OK, what do you gain from this little historical trip? First, it's a reminder of the ever changing nature of publishing. Also it's encouragement for every author to take a pro-active stance with their own marketing and reaching their own grassroots audience. It's not easy for anyone but if you are consistent (and have a book which is compelling and excellent), then you can eventually find your audience and success. Hold on to the dream yet realize it may take years of consistent work and effort to reach it. Everyone is looking for the quick way and more often than not, there is no quick way. If publishers understood it, then they would use it on the next book and the next book (which so often doesn't work on a regular basis).

Authors need to keep working on building the audience for their books through forming relationships and the dozens of tools out there. If you need any inspiration in this area, pick up a copy of John Kremer's 1001 Ways to Market Your Books and start something that you haven't been doing. In this area, I've been learning about virtual book tours and teleseminars. Last night my first teleseminar was successful. After the teleseminar, I edited the tape some at the beginning and the end using Sound Forge which is a terrific piece of software. You can get it from Mike Stewart, the Internet Audio Guy. Then I uploaded the file to the replay page using audio generator. I selected the "snazzy player" which allows you to fast forward or rewind the teleseminar. It was not complicated and I believe I created a great result--and learned a bit more about marketing books through teleseminars. Also I helped people learn about a great resource for authors, Author Law.

My encouragement to each of you is to continue forward--learning the craft of writing, forming new relationships and crafting better submissions for the editor.

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Tuesday, May 22, 2007

The Seven-Year Difference

Yesterday I mentioned listening to iUniverse CEO Susan Driscoll when she spoke at Mega Book Marketing University 2006 in Florida. During this talk, Susan mentioned the difference that seven years can make in the life of a person. I found it fascinating and tracked down the specifics. She was talking about The Da Vinci Code author, Dan Brown. No matter what you think about the book, it found tremendous success.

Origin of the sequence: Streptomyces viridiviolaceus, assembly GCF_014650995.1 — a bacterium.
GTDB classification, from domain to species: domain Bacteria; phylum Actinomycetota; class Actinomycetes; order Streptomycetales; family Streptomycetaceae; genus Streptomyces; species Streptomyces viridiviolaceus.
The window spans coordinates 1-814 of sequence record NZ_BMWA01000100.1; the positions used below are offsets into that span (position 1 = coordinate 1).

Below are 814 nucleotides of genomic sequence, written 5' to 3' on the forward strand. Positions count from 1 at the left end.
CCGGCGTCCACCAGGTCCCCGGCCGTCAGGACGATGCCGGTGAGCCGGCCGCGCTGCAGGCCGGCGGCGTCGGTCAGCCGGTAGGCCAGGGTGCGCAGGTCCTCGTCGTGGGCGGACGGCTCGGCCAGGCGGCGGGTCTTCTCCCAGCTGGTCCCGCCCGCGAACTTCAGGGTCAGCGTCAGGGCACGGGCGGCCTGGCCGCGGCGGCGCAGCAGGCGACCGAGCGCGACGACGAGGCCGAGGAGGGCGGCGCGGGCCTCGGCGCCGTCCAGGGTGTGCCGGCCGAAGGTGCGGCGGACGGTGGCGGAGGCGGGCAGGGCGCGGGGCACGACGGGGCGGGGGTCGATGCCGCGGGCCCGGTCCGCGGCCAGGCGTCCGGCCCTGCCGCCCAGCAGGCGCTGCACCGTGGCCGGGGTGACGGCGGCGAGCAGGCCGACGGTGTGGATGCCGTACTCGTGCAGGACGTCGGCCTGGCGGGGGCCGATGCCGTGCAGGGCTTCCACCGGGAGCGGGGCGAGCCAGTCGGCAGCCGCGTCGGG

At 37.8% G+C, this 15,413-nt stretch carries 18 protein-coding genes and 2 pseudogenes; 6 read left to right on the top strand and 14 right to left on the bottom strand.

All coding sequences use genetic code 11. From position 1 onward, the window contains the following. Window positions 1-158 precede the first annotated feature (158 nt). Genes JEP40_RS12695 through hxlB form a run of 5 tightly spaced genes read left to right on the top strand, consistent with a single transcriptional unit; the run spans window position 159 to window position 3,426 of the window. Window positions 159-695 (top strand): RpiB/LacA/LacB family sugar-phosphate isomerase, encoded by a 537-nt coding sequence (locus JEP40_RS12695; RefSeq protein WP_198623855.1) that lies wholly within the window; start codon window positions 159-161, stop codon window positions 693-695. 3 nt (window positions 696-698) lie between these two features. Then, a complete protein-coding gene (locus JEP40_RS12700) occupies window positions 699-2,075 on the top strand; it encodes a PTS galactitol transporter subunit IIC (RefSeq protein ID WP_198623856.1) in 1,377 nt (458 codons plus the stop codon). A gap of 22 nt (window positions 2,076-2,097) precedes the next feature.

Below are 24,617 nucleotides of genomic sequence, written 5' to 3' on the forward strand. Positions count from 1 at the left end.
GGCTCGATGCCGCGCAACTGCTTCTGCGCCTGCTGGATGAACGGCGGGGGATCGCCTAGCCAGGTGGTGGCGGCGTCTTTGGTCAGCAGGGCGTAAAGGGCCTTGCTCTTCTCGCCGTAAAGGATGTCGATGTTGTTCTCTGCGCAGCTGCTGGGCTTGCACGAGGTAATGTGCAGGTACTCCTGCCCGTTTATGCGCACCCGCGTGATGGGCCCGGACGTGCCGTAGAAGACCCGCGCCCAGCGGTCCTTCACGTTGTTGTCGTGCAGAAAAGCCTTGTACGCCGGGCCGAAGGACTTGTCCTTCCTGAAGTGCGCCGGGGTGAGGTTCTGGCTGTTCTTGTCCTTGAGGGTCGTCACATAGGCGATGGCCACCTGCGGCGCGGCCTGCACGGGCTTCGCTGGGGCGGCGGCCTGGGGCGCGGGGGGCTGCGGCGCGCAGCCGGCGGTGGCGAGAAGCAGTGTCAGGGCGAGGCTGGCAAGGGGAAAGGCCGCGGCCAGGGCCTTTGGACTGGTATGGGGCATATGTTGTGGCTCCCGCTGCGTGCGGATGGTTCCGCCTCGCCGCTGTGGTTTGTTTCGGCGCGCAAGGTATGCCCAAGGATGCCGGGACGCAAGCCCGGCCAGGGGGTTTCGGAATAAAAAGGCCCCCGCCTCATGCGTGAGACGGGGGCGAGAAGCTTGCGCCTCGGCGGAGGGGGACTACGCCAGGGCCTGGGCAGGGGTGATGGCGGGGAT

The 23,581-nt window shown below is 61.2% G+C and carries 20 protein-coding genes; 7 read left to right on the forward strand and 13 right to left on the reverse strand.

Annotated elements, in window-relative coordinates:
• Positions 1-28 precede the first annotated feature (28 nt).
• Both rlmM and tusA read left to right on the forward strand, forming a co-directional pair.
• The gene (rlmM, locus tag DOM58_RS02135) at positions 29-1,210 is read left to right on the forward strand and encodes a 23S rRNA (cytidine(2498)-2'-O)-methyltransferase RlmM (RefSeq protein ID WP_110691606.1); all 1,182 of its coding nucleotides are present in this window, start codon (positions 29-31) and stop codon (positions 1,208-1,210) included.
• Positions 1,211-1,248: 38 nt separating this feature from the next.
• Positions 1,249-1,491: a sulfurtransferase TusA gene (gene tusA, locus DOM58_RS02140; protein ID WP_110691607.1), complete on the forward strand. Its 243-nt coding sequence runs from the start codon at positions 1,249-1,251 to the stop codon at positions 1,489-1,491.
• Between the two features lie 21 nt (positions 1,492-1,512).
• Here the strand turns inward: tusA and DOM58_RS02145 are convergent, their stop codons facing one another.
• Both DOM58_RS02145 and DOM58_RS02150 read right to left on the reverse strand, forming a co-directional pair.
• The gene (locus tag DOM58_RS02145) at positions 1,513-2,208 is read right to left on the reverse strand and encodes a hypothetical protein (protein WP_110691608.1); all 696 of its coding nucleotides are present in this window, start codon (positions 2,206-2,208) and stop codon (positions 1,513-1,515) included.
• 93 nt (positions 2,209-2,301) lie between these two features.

Susan encouraged listeners to track down a court transcript where Dan Brown was defending himself against accusations of plagiarism in the London Court (and Brown was successful in his defense). With a little work on Google I located the transcript which is 77 pages.

In the transcript, Brown talks about his journey as a novelist and here's the quote which Susan highlighted for her audience, Dan Brown said, "This was not an easy time financially. I remember that we were forced to literally sell books out of our car at low profile publishing events. The few readers who read Angels & Demons had gone wild for it."

Brown and his wife were traveling to small events and selling books from the back of their car in 2000. What a difference seven years makes in the life of a person. Last year (2006), Brown landed in the tenth spot on the Forbes 100 list of earning an estimated $88 million or up from 12th spot the year before.

Where are you in the process of pursuing your dreams about publication? It is hard work to make the right pitch with the right book proposal. Many people don't put the energy and effort into their proposal to craft the right pitch. Or they send it to the wrong places. Or they give up on the idea too easily. It's a subjective business and you have to tell your story over and over to build enough enthusiasm for it that it succeeds in the marketplace of ideas.

Why is it so difficult? The statistics repeatedly show that each year reading statistics are on the decline. Each year about 190,000 new books are published with millions of backlist books already in print (published in the past seasons or backlist). If you are feeling low, take some of the smaller steps.